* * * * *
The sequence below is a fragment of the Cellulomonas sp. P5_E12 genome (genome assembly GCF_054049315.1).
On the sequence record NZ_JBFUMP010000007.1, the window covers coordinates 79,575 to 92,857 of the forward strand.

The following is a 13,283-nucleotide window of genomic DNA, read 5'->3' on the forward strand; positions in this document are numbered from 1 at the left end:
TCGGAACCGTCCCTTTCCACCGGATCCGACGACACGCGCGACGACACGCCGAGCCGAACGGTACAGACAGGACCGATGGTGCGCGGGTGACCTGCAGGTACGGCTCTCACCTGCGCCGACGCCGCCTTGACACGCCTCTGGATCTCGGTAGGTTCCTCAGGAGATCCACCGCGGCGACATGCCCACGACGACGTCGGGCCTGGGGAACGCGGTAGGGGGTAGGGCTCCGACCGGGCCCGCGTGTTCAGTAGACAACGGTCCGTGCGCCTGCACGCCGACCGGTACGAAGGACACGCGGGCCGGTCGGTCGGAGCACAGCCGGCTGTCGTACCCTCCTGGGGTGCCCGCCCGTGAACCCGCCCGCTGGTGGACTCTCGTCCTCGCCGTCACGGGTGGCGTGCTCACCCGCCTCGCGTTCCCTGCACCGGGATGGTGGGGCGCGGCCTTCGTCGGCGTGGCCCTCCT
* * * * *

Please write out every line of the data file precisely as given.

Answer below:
The sequence below is a fragment of the Cellulomonas sp. P5_E12 genome (genome assembly GCF_054049315.1).
On the sequence record NZ_JBFUMP010000007.1, the window covers coordinates 79,575 to 92,857 of the forward strand.

The following is a 13,283-nucleotide window of genomic DNA, read 5'->3' on the forward strand; positions in this document are numbered from 1 at the left end:
TCGGAACCGTCCCTTTCCACCGGATCCGACGACACGCGCGACGACACGCCGAGCCGAACGGTACAGACAGGACCGATGGTGCGCGGGTGACCTGCAGGTACGGCTCTCACCTGCGCCGACGCCGCCTTGACACGCCTCTGGATCTCGGTAGGTTCCTCAGGAGATCCACCGCGGCGACATGCCCACGACGACGTCGGGCCTGGGGAACGCGGTAGGGGGTAGGGCTCCGACCGGGCCCGCGTGTTCAGTAGACAACGGTCCGTGCGCCTGCACGCCGACCGGTACGAAGGACACGCGGGCCGGTCGGTCGGAGCACAGCCGGCTGTCGTACCCTCCTGGGGTGCCCGCCCGTGAACCCGCCCGCTGGTGGACTCTCGTCCTCGCCGTCACGGGTGGCGTGCTCACCCGCCTCGCGTTCCCTGCACCGGGATGGTGGGGCGCGGCCTTCGTCGGCGTGGCCCTCCT